Junkyard Find: 2011 Mercury Mariner, Last Gasp of the Mercury Brand Edition

Murilee Martin
by Murilee Martin
junkyard find 2011 mercury mariner last gasp of the mercury brand edition

Ever since I found one of the very last Oldsmobiles in a Denver car graveyard, I’ve been keeping my junkyard eye open for other final-year-of-marque Detroit machinery. We’ve got the 1998 Eagle, the 2001 Plymouth, and the 2010 Pontiac, and now it’s time for one of the very last vehicles to wear the Mercury badge: this 2011 Mariner Premier.

Ford announced the demise of the Mercury brand in June of 2010, and the Milan, Grandma Keith Grand Marquis, and Mariner staggered on long enough for a few of these cars to get 2011 model year designations.

The Wikipedia entry for the Mariner states that the final Mariner came off the Kansas City line in October of 2010, but this truck’s build tag shows a December assembly date. Some Grandma Keiths were built during early 2011, and I’ll keep looking for one of those.

This Mariner appears to have suffered some sort of front-end collision, followed by an especially brutal front-body-and-engine removal after it arrived at the junkyard. Normally, I wouldn’t photograph a junkyard vehicle this torn up (which is why you don’t see the WRXs and Evos that I find every so often in Denver yards), but ’11 Mercuries are nearly impossible to find.

The Premier was the upscale trim level of the Mariner, itself an upscale version of the Ford Escape. After 72 years of the Mercury brand, it came down to this. I’ll find a 2010 Saturn and a 1997 Geo next, if anyone cares.

Don’t forget the 6-disc CD changer and satellite radio!

Back in the 1960s, when men sloshed on Studd Cologne and made women weep, Mercury was pitched as “the man’s car.” By the middle 2000s, Dearborn wanted some of the ladies’ money, so Mercury ads targeted women.

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  • 3SpeedAutomatic 3SpeedAutomatic on Jan 28, 2021

    Put 220K miles on a '05 Ford Escape 4WD while living in upstate NY. Only issue was sway bar came loose twice and front rotors would warp every 90k miles. Had the 6 disc CD player blasting while buzzing the NY Thruway. Traded it in due to the tin worm and busted A/C. Replaced with '12 Escape which has had more niggling issues, but will hold on to it. None of the new cars have CD players for my 3ft stack of CDs.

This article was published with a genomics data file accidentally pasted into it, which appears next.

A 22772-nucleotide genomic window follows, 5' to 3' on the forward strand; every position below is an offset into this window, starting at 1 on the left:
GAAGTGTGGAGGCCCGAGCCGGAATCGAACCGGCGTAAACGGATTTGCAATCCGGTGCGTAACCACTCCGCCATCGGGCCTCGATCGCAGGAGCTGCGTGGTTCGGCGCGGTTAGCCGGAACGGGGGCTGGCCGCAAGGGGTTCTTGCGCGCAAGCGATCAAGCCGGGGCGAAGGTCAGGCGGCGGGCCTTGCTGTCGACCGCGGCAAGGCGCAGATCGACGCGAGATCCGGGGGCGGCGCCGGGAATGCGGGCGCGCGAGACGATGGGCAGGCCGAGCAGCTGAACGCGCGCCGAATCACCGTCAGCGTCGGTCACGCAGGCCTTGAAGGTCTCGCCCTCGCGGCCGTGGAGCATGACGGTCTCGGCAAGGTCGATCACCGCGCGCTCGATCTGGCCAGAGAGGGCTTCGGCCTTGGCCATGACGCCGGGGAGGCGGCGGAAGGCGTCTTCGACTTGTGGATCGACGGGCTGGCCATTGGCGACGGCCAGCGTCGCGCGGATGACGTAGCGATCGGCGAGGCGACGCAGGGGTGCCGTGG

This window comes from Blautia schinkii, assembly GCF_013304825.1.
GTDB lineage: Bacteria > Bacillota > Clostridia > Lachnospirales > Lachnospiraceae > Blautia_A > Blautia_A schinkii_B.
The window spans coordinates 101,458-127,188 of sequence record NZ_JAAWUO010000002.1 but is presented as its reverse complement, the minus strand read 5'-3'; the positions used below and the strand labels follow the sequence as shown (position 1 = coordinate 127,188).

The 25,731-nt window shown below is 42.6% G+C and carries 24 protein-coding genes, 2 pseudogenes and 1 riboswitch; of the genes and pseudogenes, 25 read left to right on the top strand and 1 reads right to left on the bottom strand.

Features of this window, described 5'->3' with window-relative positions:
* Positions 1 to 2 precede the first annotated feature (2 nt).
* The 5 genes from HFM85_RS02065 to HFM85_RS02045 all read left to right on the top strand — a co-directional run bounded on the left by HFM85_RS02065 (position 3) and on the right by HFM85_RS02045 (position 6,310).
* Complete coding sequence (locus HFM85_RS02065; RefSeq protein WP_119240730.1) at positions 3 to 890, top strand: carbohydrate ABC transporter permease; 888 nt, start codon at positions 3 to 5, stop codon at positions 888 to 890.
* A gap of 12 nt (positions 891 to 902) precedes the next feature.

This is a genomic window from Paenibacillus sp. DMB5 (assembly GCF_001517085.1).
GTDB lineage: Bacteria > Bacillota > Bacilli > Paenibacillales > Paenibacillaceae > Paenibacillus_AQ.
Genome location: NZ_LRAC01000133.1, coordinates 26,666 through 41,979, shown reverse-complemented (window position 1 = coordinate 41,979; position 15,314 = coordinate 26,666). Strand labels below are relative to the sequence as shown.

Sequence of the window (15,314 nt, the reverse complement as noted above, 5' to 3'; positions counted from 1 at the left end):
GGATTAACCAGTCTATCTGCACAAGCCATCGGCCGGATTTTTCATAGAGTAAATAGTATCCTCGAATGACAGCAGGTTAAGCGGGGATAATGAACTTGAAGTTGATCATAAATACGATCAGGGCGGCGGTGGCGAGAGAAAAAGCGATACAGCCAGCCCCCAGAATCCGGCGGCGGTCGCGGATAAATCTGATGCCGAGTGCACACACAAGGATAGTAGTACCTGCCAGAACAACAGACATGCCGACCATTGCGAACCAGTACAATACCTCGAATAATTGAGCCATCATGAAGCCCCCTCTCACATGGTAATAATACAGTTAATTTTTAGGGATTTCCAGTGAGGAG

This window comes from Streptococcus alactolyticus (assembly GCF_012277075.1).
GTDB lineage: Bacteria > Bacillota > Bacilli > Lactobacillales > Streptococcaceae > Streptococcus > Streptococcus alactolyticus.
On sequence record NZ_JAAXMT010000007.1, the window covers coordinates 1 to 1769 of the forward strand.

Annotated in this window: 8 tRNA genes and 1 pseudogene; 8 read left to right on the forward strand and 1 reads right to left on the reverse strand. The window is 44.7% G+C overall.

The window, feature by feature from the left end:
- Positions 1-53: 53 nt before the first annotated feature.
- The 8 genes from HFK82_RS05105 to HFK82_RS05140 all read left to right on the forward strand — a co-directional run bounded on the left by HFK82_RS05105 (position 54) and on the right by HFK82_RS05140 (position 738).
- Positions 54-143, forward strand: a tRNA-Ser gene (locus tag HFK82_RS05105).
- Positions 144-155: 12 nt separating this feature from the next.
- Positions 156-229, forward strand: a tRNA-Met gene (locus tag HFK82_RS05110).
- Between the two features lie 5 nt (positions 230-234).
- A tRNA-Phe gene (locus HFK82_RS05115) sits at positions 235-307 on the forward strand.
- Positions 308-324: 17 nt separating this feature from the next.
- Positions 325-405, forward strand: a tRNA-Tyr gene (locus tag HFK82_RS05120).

• Mustangfast Mustangfast on Feb 19, 2021

    Flex fuel badging meant that thing had the Duratec 30. I can see why someone was anxious to yank it out of the engine bay, they last forever. My parents have a 2011 Escape and I have a 16. Yes the interior is nicer in mine but I don’t see it lasting as long as this older gen

  • SCE to AUX Good summary, Matt.I like EVs, but not bans, subsidies, or carbon credits. Let them find their own level.PM Sunak has done a good thing, but I'm surprised at how sensibly early he made the call. Hopefully they'll ban the ban altogether.
  • SCE to AUX "Having spoken to plenty of suppliers over the years, many have told me they tried to adapt to EV production only to be confronted with inconsistent orders."Lofty sales predictions followed by reality.I once worked (very briefly) for a key supplier to Segway, back when "Ginger" was going to change the world. Many suppliers like us tooled up to support sales in the millions, only to sell thousands - and then went bankrupt.
  • SCE to AUX "all-electric vehicles, resulting in a scenario where automakers need fewer traditional suppliers"Is that really true? Fewer traditional suppliers, but they'll be replaced with other suppliers. You won't have the myriad of parts for an internal combustion engine and its accessories (exhaust, sensors), but you still have gear reducers (sometimes two or three), electric motors with lots of internal components, motor mounts, cooling systems, and switchgear.Battery packs aren't so simple, either, and the fire recalls show that quality control is paramount.The rest of the vehicle is pretty much the same - suspension, brakes, body, etc.
  • Theflyersfan As crazy as the NE/Mid-Atlantic I-95 corridor drivers can be, for the most part they pay attention and there aren't too many stupid games. I think at times it's just too crowded for that stuff. I've lived all over the US and the worst drivers are in parts of the Midwest. As I've mentioned before, Ohio drivers have ZERO lane discipline when it comes to cruising, merging, and exiting. And I've just seen it in this area (Louisville) where many drivers have literally no idea how to merge. I've never seen an area where drivers have no problems merging onto an interstate at 30 mph right in front of you. There are some gruesome wrecks at these merge points because it looks like drivers are just too timid to merge and speed up correctly. And the weaving and merging at cloverleaf exits (which in this day and age need to all go away) borders on comical in that no one has a bloody clue of let car merge in, you merge right to exit, and then someone repeats behind you. That way traffic moves. Not a chance here.And for all of the ragging LA drivers get, I found them just fine. It's actually kind of funny watching them rearrange themselves like after a NASCAR caution flag once traffic eases up and they line up, speed up to 80 mph for a few miles, only to come to a dead halt again. I think they are just so used to the mess of freeways and drivers that it's kind of a "we'll get there when we get there..." kind of attitude.
  • Analoggrotto I refuse to comment until Tassos comments.